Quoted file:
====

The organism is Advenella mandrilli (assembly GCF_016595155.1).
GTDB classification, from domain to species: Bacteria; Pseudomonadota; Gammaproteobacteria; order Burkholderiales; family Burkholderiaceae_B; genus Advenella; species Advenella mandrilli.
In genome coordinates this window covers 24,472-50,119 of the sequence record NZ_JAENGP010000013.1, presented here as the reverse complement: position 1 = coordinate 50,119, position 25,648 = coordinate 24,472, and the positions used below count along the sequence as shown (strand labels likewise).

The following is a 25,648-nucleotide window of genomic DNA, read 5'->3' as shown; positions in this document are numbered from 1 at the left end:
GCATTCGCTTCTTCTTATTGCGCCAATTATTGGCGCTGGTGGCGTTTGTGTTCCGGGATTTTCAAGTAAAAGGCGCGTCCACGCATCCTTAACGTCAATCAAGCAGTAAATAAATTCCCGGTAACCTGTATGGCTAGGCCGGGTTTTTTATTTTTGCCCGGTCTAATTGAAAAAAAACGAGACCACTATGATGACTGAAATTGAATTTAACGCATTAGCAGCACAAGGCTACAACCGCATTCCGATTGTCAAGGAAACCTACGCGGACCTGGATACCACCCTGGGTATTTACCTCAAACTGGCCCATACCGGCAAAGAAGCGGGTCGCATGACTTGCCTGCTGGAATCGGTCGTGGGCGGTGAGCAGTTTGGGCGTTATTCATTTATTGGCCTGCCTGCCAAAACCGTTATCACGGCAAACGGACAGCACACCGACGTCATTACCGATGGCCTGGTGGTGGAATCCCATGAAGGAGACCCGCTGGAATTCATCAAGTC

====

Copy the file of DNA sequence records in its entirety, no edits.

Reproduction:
The organism is Advenella mandrilli (assembly GCF_016595155.1).
GTDB classification, from domain to species: Bacteria; Pseudomonadota; Gammaproteobacteria; order Burkholderiales; family Burkholderiaceae_B; genus Advenella; species Advenella mandrilli.
In genome coordinates this window covers 24,472-50,119 of the sequence record NZ_JAENGP010000013.1, presented here as the reverse complement: position 1 = coordinate 50,119, position 25,648 = coordinate 24,472, and the positions used below count along the sequence as shown (strand labels likewise).

The following is a 25,648-nucleotide window of genomic DNA, read 5'->3' as shown; positions in this document are numbered from 1 at the left end:
GCATTCGCTTCTTCTTATTGCGCCAATTATTGGCGCTGGTGGCGTTTGTGTTCCGGGATTTTCAAGTAAAAGGCGCGTCCACGCATCCTTAACGTCAATCAAGCAGTAAATAAATTCCCGGTAACCTGTATGGCTAGGCCGGGTTTTTTATTTTTGCCCGGTCTAATTGAAAAAAAACGAGACCACTATGATGACTGAAATTGAATTTAACGCATTAGCAGCACAAGGCTACAACCGCATTCCGATTGTCAAGGAAACCTACGCGGACCTGGATACCACCCTGGGTATTTACCTCAAACTGGCCCATACCGGCAAAGAAGCGGGTCGCATGACTTGCCTGCTGGAATCGGTCGTGGGCGGTGAGCAGTTTGGGCGTTATTCATTTATTGGCCTGCCTGCCAAAACCGTTATCACGGCAAACGGACAGCACACCGACGTCATTACCGATGGCCTGGTGGTGGAATCCCATGAAGGAGACCCGCTGGAATTCATCAAGTC